Vermeer

The Vermeer ZR5-1200 self-propelled baler is available at a limited number of dealerships.

PELLA, Iowa – Five new Vermeer ZR5-1200 self-propelled balers will be available at a limited number of dealerships – just in time for cornstalk baling season.

These Iowa and Nebraska dealerships are in key cornstalk baling areas, where after corn harvest, the leftover stalks, leaves, husks and cobs can be baled together and used as roughage for cattle.

“The first production units were coming out in the fall, so in order to maximize users we brought them to cornstalk country,” said Product Manager Josh Vrieze, who is overseeing the product launch with specially-trained staff in participating dealerships.

The ZR5 is the first of its kind self-propelled, zero-turn baler. It works quickly and offers a high level of operator comfort and maneuverability, said Vrieze.

“When we would go out to talk to folks about what they wanted to see and wanted changed in their balers and we would ask, ‘How fast do you bale?’ They would say, ‘As fast as I can go and stay in the seat,’ he said. “We learned that capacity is not limited by the baler, it’s limited by how comfortable I am in my tractor. That seems to have been the limiting factor with traditional tractor-baler combinations.”

A patent-pending independent suspension system within the ZR5 self-propelled baler allows operators to better handle the uneven ground conditions that naturally come with baling. Tractors are designed with the cab sitting above a solid axle, which means “bouncing around in your tractor” over uneven fall ground, Vrieze said. The ZR5’s cab is positioned over the top of the suspension, absorbing the bumps and allowing for a longer, more productive workday.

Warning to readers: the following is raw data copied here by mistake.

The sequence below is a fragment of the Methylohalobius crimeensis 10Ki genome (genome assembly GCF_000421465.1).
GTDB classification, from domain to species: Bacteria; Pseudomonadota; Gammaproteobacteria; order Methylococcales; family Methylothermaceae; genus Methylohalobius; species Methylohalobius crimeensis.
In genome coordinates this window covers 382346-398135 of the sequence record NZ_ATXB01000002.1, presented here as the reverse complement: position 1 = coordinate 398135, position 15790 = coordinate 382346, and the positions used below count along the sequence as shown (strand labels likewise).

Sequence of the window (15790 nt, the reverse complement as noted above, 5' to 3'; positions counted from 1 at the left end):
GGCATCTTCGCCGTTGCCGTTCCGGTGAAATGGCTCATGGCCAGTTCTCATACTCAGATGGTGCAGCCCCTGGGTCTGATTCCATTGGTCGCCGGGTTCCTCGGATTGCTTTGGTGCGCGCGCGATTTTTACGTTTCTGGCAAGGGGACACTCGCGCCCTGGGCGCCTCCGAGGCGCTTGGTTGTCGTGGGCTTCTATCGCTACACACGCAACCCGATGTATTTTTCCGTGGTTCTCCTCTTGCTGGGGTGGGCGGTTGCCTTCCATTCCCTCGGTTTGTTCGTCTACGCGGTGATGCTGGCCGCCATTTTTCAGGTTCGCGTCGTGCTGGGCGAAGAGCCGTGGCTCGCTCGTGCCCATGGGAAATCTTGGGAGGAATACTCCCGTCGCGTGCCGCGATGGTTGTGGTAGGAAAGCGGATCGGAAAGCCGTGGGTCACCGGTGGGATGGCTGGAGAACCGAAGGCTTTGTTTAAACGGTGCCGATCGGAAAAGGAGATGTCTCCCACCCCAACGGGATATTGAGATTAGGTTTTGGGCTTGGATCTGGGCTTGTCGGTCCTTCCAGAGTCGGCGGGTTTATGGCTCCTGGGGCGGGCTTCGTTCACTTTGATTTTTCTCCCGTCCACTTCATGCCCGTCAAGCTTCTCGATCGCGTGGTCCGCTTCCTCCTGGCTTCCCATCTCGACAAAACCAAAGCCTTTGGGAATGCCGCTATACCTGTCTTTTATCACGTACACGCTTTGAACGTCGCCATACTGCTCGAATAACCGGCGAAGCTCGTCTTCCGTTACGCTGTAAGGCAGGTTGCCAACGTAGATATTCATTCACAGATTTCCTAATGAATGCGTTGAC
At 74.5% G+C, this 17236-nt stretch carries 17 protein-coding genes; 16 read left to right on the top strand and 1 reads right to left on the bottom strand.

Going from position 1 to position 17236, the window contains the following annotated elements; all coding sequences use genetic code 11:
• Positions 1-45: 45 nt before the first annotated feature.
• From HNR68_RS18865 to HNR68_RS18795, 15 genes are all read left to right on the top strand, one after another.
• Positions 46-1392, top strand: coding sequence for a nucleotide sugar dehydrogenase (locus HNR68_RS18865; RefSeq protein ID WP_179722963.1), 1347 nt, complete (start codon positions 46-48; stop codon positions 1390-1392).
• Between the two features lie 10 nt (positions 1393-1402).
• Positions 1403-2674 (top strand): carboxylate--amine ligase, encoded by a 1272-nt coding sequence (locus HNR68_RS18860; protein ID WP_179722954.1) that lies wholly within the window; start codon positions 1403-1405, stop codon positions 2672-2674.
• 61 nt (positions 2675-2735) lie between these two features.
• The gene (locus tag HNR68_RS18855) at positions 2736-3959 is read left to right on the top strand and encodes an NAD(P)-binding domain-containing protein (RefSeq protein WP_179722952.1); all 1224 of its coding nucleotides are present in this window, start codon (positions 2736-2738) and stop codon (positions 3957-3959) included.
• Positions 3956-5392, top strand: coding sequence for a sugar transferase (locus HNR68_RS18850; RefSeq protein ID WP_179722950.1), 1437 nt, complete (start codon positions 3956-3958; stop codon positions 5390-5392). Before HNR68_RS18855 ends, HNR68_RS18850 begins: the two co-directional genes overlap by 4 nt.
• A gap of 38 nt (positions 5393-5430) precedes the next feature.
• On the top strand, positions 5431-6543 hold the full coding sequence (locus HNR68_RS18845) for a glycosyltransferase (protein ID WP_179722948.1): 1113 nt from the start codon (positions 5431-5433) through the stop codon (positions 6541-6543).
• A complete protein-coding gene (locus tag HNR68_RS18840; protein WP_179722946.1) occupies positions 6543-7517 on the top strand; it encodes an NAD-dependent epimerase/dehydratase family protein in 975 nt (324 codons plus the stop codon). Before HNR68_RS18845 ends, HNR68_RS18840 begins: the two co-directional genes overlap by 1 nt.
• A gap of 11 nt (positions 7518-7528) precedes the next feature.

It also has zero-turn capability – think new generation lawn mower vs. an old school garden tractor-style lawn mower – to increase efficiency when turning on the end row and allow the ZR5 to “quarter turn” when ready to eject a bale, he said.

“A tractor baler combo takes nine steps to eject a bale: you hit the clutch, take it out of gear, open the tailgate, close the tailgate and so forth,” Vrieze said. “Because this is all integrated, it’s down to one step: you just have to hit the go button.”

The quarter-turn capability is part of an automated process. The ZR5 baler stops automatically when the bale hits full size. It then applies net and rotates the machine a quarter turn before ejecting the bale automatically. Positioning bales in a straight row can save time when it comes to picking up and loading bales.

All this automation means less fatigue.

“When you’re doing several hundred bales in a day, at the end of the day your body’s getting tired,” Vrieze said. “By doing that you can extend your day or feel better rested at the end of the day. Now baling becomes something you might look forward to, rather than something you don’t.”

The ZR5 is hydraulically driven to help make real-time adjustments based on field and crop conditions. The automation of the ZR5 baler also helps create more consistent bale sizes.

The ZR5 features a hydrostatic ground drive and a hydraulic baler drive. A 200 hp (143 kW) Cummins diesel engine powers the ZR5 down the road at 30+ mph (48.3+ kph).

The bale chamber can be removed for maintenance in a matter of minutes.

“With most people that’s one of the big questions they had about a fully-enclosed tractor-baler combo,” Vrieze said. “The bale chamber does come out for maintenance and also if it does wear out, the power unit can accept a new bale chamber.”

Reporter